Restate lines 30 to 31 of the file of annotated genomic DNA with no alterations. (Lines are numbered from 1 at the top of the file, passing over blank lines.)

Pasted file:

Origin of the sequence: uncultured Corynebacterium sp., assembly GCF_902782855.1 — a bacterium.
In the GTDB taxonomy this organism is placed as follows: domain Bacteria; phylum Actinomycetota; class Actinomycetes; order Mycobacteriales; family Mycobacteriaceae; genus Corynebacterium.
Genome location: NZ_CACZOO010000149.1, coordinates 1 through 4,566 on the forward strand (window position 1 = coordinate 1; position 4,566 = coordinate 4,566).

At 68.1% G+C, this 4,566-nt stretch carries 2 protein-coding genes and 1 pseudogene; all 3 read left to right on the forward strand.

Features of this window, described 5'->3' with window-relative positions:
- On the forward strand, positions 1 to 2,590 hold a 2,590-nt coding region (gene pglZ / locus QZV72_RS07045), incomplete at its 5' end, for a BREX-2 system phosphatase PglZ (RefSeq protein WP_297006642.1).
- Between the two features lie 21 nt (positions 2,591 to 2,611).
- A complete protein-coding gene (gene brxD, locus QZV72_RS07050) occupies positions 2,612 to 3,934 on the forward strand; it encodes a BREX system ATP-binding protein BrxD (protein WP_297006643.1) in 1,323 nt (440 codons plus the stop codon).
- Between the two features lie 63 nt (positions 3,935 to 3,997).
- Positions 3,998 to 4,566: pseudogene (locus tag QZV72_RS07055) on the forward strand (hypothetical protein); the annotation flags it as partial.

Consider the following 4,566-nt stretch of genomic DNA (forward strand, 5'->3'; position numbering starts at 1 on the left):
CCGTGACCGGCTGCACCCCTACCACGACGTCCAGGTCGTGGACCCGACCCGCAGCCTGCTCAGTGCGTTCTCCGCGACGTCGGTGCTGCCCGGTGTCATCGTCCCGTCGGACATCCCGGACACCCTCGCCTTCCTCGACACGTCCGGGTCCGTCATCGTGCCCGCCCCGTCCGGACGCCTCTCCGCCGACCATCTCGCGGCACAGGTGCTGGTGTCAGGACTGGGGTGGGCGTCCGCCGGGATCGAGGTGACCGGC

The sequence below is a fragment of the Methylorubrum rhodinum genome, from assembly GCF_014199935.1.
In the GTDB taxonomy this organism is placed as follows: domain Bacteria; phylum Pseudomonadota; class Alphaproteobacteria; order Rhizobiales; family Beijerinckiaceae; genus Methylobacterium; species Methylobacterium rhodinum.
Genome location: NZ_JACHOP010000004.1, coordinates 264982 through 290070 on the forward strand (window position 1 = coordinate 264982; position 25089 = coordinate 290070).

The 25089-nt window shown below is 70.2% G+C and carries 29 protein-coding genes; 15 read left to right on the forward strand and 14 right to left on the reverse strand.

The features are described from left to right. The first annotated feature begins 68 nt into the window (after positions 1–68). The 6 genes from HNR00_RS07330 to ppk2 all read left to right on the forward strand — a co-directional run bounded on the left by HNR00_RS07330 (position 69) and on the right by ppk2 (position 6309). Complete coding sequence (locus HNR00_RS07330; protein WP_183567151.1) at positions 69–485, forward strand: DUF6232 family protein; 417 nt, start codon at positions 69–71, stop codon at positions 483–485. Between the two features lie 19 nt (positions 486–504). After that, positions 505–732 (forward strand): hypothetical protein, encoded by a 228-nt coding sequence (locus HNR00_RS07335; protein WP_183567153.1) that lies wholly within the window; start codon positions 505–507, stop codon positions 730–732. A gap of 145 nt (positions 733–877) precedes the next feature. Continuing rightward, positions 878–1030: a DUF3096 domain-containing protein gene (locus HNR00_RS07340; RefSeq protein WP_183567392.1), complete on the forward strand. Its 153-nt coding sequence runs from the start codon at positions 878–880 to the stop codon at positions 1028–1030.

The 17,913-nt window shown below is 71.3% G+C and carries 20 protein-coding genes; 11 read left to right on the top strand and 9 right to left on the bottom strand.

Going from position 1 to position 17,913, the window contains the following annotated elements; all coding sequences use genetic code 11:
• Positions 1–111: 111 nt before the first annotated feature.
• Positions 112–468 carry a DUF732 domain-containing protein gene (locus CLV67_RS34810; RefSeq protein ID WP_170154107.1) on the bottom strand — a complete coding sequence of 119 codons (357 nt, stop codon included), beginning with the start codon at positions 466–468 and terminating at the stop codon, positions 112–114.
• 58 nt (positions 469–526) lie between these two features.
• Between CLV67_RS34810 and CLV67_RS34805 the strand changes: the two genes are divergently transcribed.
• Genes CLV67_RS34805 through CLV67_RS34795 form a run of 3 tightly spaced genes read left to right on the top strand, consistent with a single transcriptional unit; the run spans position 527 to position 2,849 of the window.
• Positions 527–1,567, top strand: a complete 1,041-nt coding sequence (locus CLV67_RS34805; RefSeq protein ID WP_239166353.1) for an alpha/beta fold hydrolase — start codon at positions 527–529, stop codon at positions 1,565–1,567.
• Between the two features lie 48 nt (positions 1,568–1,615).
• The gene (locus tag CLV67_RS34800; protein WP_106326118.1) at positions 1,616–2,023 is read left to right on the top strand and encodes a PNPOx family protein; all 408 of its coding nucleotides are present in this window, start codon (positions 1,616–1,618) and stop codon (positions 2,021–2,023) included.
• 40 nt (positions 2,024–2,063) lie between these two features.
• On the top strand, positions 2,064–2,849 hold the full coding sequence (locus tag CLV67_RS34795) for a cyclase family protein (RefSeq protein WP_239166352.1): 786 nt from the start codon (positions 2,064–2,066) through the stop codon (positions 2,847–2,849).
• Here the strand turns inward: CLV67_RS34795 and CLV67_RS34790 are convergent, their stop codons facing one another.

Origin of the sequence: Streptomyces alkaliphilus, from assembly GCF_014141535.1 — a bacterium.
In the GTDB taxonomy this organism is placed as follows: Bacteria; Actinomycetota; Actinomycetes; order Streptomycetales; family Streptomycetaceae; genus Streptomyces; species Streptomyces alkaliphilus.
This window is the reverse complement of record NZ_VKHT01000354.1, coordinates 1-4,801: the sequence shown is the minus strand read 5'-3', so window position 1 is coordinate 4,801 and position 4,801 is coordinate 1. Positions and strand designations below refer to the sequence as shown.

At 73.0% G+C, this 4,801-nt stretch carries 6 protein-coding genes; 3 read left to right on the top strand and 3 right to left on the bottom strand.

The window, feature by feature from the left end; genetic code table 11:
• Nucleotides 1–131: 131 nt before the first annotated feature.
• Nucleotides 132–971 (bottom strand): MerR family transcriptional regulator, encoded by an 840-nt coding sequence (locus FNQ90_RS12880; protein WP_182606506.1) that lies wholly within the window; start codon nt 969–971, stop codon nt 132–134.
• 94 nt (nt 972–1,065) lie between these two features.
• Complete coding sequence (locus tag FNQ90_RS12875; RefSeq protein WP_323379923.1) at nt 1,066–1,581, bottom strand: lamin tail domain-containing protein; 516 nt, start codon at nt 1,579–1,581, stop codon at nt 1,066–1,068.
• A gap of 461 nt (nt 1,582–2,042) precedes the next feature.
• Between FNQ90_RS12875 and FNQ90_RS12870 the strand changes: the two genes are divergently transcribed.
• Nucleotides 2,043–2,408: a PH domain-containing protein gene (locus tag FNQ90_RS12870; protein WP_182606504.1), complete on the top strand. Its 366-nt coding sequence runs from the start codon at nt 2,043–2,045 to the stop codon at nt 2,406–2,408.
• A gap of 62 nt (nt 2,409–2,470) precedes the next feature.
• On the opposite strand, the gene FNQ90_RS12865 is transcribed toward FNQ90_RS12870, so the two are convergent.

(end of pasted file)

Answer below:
• Here the strand turns inward: CLV67_RS34795 and CLV67_RS34790 are convergent, their stop codons facing one another.

Origin of the sequence: Streptomyces alkaliphilus, from assembly GCF_014141535.1 — a bacterium.